A: Gender-inclusive restrooms are an important way to create a safer campus environment for everyone. They are also a means by which our community can demonstrate our commitment to inclusion and diversity.Specifically, for transgender, genderqueer, and gender nonconforming individuals, gender-specific restrooms can be a place where they encounter intimidation, harassment, and/or violence. These individuals are sometimes deemed to be in the “wrong” bathroom. Having a safe place to go is a fundamental concern for this community.

Q: Why were these particular restrooms chosen?
A. Because they are in highly trafficked student areas without a gender-inclusive bathroom.

Q: I am uncomfortable using the restroom with people of other genders. What does this mean for me?

A. All buildings with gender-inclusive restrooms will continue to have gender-specific rooms on most floors. You can still use these restrooms. With that said, change can be uncomfortable. As we make alterations to increase access and education on this topic, we all have the opportunity to adapt to these changes. Sharing a restroom with other genders can be new and different. This might be an opportunity to engage critically with your ideas of sex, gender, modesty, comfort, public/private spaces, and social practices. Of course, you can choose between gender-specific and gender-inclusive restrooms.

Where are the closest gender-specific restrooms?
A. All buildings with gender-inclusive restrooms will continue to have gender-specific rooms on most floors. If the only option on the floor you are on is an inclusive restroom, the floors above and below will have gender-specific alternatives.

Q: What is a multi-use restroom?
A. In a multi-use restroom, more than one person can use the facilities at the same time.

Q: Will women be less safe in gender-inclusive restrooms?
A: When some people hear about gender-inclusive restrooms, their first reaction is to fear for women's safety. Yet the research in this area shows that women are currently not protected by the existence of gender-specific restrooms. The designation of a restroom as "women only" does not provide a real barrier to potential predators. Gender-specific restrooms don't prevent sexual assault. In addition, no study has proven that the designation of gender-inclusive restrooms increases incidents of sexual assault. Of course, people who are uncomfortable or who feel unsafe using a gender-inclusive restroom can use a gender-specific restroom close to anywhere they are on campus.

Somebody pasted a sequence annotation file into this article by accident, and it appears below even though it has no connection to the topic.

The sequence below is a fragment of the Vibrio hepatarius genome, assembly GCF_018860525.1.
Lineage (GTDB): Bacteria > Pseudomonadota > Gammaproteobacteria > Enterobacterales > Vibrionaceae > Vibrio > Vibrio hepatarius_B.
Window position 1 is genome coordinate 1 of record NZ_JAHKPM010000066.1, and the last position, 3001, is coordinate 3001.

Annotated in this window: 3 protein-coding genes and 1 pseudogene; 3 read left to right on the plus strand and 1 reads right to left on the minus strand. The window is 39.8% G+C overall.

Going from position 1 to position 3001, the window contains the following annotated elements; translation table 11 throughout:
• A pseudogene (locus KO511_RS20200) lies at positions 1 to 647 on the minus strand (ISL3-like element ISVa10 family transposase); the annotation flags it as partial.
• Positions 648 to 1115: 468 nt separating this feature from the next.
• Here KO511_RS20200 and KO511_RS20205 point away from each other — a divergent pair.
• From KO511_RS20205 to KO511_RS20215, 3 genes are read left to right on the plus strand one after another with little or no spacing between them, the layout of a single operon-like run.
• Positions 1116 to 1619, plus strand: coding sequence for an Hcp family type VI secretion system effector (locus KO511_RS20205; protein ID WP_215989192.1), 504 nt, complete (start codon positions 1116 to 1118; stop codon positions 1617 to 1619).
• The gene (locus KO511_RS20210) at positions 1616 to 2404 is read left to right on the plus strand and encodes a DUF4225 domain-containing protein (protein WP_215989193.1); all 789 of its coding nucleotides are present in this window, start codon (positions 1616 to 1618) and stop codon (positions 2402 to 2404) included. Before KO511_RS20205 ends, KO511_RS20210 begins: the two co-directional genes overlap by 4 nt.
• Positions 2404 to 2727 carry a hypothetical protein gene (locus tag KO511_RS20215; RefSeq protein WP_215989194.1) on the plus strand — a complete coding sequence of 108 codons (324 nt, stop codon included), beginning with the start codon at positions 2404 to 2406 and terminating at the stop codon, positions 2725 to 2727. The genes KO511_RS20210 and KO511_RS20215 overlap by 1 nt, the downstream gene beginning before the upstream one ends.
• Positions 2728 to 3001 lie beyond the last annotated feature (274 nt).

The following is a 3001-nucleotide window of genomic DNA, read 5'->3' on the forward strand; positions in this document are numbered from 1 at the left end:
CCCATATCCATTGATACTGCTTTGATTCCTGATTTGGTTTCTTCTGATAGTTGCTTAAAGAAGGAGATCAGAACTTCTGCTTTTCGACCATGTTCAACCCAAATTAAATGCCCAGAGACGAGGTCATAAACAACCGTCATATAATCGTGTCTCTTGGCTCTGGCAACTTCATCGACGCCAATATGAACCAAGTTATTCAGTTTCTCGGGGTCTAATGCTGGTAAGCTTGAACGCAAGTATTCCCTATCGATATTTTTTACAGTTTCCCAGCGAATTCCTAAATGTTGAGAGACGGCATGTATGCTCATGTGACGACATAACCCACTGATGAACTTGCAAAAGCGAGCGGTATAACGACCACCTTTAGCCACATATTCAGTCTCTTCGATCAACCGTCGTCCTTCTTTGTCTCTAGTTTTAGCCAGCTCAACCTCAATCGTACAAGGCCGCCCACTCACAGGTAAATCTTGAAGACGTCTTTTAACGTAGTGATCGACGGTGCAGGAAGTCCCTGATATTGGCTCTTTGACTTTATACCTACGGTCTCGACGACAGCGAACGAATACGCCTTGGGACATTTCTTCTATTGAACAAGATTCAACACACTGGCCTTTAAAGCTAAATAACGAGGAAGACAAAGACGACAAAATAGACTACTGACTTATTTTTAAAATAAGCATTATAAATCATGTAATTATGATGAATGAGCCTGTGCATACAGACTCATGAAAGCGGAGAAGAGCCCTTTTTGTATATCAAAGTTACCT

Q: Why aren't all of Suffolk's restrooms becoming gender-inclusive?
A: Inclusion means having options. We want to provide restrooms that work for our entire Suffolk community. Therefore, we will be keeping gender-specific restrooms.

Birth Assigned Sex – the designation that refers to a person’s biological, morphological, hormonal, and genetic composition. One’s sex is typically assigned at birth and classified as either male or female.

Cisgender – individuals whose gender identity and expression line up with their birth-assigned sex.

Gender Expression – a person’s presentation of their gender. These outward expressions of gender can be intentional or unintentional and involve one’s mannerisms, clothing, hair, speech, clothing, and activities (and more).

Gender Identity – a person’s innate sense of their own gender: being a man, a woman, a girl, a boy, in between, or outside of the gender binary.

Gender Non-Conforming - a person who challenges the gender binary by identifying or performing their gender outside in a way that does not conform to dominant constructions of masculinity and femininity.

Genderqueer – an identity term for a person who may not identify with and/or express themselves within the gender binary.

Transsexual – people who change their presentation to express their gender identity. Examples of these transitions might include changing one’s name, pronouns, hair, or manner of dress, and medical transitions, like gender affirmation surgery and/or hormone replacement therapy.

Transgender or trans - an umbrella term for people who do not identify with their assigned birth sex and/or whose gender expressions do not conform to societal expectations. Trans encompasses many different gender identities and expressions. Many people who do not identify as trans still face discrimination due to a real or perceived gender transgression.